Therefore, keep in mind the “Wounded Warrior Foundation”/ “Wounded Warrior Fund” and “Red Cross of Americas” schemes, and don’t be misled by what may sound like a familiar charity. Even charities with names and/or fundraisers that appear to be authentic may not be. The best way to avoid falling victim to a phony charity or one that will waste your donation instead of using it for bona fide charitable programs is to research the name of the charity before you give. As a donor, you should never let yourself feel pressured to give on the spot. You have the right to refuse, and no legitimate charity will demand an immediate donation.
Some research tips that can help donors avoid charity scams include the following:
- Verify that the charity is recognized by the IRS as a 501(c)(3) tax-exempt, public charity. Having 501(c)(3) tax-exempt status does not give any indication as to if the charity is honest or well-run, but not having an approved tax-exempt status with the IRS can be a red flag. There is no indication that Wounded Warrior Fund or Red Cross of Americas ever had any tax-exempt status from the IRS, and the Wounded Warrior Foundation appears to have misrepresented to donors that it was a 501(c)(3) public charity rather than a 501(c)(4) social welfare organization (at least until the IRS revoked its 501(c)(4) tax-exempt status in 2017). A charity should be willing to show you its tax-exemption determination letter from the IRS or documentation that its application is pending approval. Also be aware that if a charity does not have 501(c)(3) tax-exempt status, it will not be possible to claim a tax deduction for your donation. The IRS’s “Tax Exempt Organization Search” tool, available at IRS.gov, is an easy, reliable way to check if a charity has an active 501(c)(3) tax-exemption.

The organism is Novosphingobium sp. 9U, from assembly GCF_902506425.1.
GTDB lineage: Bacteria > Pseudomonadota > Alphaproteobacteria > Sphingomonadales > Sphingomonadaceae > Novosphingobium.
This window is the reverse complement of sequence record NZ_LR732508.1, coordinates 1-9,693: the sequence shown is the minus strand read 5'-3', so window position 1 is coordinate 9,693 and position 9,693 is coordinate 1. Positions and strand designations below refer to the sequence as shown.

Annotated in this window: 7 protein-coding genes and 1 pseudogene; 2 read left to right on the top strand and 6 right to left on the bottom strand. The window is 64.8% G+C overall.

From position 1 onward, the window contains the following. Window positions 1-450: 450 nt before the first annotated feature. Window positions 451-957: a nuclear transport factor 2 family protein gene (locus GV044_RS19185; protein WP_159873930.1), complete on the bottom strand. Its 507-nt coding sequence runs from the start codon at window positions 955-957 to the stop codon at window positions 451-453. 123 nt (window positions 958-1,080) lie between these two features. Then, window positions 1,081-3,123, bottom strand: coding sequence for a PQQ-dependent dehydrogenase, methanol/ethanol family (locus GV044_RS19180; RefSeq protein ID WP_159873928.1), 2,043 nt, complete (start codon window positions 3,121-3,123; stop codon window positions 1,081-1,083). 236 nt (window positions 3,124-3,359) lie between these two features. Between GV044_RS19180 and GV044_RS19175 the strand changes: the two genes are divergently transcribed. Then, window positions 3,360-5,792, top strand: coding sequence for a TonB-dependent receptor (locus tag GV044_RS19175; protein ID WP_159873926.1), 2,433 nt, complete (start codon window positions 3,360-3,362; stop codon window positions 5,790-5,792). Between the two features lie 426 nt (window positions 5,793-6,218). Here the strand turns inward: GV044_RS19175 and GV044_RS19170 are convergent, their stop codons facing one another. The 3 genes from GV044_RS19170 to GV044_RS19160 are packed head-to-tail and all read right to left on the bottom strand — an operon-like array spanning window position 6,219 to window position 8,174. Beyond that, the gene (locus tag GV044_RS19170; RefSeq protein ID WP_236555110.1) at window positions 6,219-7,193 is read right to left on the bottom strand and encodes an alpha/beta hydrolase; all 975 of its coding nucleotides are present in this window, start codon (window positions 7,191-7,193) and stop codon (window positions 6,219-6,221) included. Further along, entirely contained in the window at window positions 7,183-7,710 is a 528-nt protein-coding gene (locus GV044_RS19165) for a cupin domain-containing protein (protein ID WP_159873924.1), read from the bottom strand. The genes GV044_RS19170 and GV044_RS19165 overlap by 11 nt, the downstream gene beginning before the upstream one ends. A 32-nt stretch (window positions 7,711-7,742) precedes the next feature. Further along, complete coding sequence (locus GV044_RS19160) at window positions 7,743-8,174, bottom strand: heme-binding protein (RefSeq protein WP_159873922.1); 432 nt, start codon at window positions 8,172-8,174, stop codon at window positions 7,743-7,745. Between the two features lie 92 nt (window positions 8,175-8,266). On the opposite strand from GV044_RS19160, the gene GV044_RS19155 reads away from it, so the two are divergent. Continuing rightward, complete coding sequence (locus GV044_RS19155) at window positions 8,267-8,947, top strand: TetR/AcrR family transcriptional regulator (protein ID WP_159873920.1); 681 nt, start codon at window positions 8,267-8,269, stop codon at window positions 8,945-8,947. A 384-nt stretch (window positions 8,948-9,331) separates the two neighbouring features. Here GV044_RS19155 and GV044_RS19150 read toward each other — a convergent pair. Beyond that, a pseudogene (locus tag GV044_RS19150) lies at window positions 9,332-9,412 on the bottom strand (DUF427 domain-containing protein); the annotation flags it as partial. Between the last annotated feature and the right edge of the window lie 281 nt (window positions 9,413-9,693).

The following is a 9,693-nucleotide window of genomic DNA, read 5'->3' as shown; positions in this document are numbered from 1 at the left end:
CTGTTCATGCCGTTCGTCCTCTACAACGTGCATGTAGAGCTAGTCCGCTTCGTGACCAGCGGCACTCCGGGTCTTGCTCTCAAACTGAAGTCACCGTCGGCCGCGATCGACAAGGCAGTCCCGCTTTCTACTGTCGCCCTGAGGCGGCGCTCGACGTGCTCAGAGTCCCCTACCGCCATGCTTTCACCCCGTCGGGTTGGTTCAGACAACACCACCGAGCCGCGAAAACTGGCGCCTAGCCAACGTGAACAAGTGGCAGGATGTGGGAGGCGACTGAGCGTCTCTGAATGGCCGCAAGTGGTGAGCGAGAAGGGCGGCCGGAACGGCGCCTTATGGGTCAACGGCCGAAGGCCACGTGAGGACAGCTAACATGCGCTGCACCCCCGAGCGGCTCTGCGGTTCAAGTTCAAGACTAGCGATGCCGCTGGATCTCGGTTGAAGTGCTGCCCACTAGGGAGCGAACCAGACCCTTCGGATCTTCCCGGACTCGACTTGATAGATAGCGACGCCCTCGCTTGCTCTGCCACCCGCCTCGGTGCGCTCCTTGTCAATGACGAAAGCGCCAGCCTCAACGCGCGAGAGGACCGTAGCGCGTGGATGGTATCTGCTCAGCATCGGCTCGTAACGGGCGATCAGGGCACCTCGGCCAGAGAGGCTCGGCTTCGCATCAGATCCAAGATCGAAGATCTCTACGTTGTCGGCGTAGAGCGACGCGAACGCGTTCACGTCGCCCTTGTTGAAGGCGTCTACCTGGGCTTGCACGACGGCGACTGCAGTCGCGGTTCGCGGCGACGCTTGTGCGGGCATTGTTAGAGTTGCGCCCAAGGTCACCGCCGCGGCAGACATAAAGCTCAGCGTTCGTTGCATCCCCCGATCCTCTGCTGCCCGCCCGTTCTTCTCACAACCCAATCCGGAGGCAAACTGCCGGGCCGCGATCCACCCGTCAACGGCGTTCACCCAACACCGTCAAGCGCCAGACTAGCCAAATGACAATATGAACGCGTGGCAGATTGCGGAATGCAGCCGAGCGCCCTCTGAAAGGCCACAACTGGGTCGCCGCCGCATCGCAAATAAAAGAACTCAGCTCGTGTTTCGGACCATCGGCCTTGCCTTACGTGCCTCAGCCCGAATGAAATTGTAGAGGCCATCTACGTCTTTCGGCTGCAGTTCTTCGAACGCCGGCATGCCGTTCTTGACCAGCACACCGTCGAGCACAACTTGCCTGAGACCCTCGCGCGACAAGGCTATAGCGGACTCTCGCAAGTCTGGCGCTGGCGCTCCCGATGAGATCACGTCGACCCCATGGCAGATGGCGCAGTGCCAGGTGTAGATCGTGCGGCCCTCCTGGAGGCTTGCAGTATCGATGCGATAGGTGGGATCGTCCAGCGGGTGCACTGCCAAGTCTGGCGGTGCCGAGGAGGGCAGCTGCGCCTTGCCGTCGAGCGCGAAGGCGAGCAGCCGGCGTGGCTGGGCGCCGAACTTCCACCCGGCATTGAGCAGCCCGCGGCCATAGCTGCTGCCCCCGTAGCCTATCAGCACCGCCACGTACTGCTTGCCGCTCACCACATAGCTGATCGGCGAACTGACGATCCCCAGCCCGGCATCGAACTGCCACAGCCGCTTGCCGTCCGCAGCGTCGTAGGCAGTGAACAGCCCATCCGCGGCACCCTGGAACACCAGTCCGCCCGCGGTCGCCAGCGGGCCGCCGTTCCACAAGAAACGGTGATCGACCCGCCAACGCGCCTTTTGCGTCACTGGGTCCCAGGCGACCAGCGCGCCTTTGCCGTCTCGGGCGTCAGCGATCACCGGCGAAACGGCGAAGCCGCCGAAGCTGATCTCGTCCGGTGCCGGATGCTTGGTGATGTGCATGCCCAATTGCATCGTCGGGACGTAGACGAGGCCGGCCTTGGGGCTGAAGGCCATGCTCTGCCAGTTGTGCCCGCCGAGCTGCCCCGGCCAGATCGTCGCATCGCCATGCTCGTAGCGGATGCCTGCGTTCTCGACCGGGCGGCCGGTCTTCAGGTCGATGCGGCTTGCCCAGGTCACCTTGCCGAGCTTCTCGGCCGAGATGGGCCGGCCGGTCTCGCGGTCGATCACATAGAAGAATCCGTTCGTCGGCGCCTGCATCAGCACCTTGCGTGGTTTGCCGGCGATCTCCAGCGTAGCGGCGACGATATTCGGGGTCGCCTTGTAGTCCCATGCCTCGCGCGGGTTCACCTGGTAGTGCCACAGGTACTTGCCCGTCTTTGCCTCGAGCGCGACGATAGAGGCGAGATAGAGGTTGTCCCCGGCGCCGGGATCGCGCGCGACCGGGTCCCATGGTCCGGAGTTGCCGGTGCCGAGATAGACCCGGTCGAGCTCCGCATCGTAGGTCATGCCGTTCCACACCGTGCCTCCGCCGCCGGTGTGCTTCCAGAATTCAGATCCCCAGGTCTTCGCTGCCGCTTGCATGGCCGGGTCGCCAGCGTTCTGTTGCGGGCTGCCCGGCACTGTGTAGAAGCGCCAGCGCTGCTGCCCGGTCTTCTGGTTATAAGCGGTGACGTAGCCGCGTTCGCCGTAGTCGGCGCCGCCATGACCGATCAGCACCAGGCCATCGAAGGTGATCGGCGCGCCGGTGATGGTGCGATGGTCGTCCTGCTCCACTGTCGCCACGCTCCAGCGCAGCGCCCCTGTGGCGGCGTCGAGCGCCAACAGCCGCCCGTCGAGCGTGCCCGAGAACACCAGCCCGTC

- Review the make-up of the charity’s board of directors and leadership team. A charity should disclose on its website, and upon request, the individuals on its board of directors and the experience of its leadership team. If a charity is unwilling to provide that information, that is a red flag to donors. A board of directors and/or leadership team that is dominated by members of the same family also should be a red flag. Additionally, look to see if the experience and credentials of the leadership team align with their position and responsibilities at the charity.